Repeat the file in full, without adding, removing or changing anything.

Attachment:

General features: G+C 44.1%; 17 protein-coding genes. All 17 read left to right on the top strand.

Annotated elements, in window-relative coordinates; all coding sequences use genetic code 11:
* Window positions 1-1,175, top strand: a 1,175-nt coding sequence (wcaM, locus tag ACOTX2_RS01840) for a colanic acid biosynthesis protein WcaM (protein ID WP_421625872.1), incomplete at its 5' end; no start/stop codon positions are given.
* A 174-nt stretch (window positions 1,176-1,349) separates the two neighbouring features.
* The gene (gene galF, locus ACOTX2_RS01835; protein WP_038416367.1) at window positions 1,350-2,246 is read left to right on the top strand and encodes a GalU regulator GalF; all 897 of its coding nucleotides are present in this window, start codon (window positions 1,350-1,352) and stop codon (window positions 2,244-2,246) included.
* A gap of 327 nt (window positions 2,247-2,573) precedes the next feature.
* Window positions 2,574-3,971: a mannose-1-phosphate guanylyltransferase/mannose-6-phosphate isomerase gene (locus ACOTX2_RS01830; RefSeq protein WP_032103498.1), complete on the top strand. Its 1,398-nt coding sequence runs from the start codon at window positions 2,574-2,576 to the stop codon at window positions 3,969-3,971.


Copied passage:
General features: G+C 44.1%; 17 protein-coding genes. All 17 read left to right on the top strand.

Annotated elements, in window-relative coordinates; all coding sequences use genetic code 11:
* Window positions 1-1,175, top strand: a 1,175-nt coding sequence (wcaM, locus tag ACOTX2_RS01840) for a colanic acid biosynthesis protein WcaM (protein ID WP_421625872.1), incomplete at its 5' end; no start/stop codon positions are given.
* A 174-nt stretch (window positions 1,176-1,349) separates the two neighbouring features.
* The gene (gene galF, locus ACOTX2_RS01835; protein WP_038416367.1) at window positions 1,350-2,246 is read left to right on the top strand and encodes a GalU regulator GalF; all 897 of its coding nucleotides are present in this window, start codon (window positions 1,350-1,352) and stop codon (window positions 2,244-2,246) included.
* A gap of 327 nt (window positions 2,247-2,573) precedes the next feature.
* Window positions 2,574-3,971: a mannose-1-phosphate guanylyltransferase/mannose-6-phosphate isomerase gene (locus ACOTX2_RS01830; RefSeq protein WP_032103498.1), complete on the top strand. Its 1,398-nt coding sequence runs from the start codon at window positions 2,574-2,576 to the stop codon at window positions 3,969-3,971.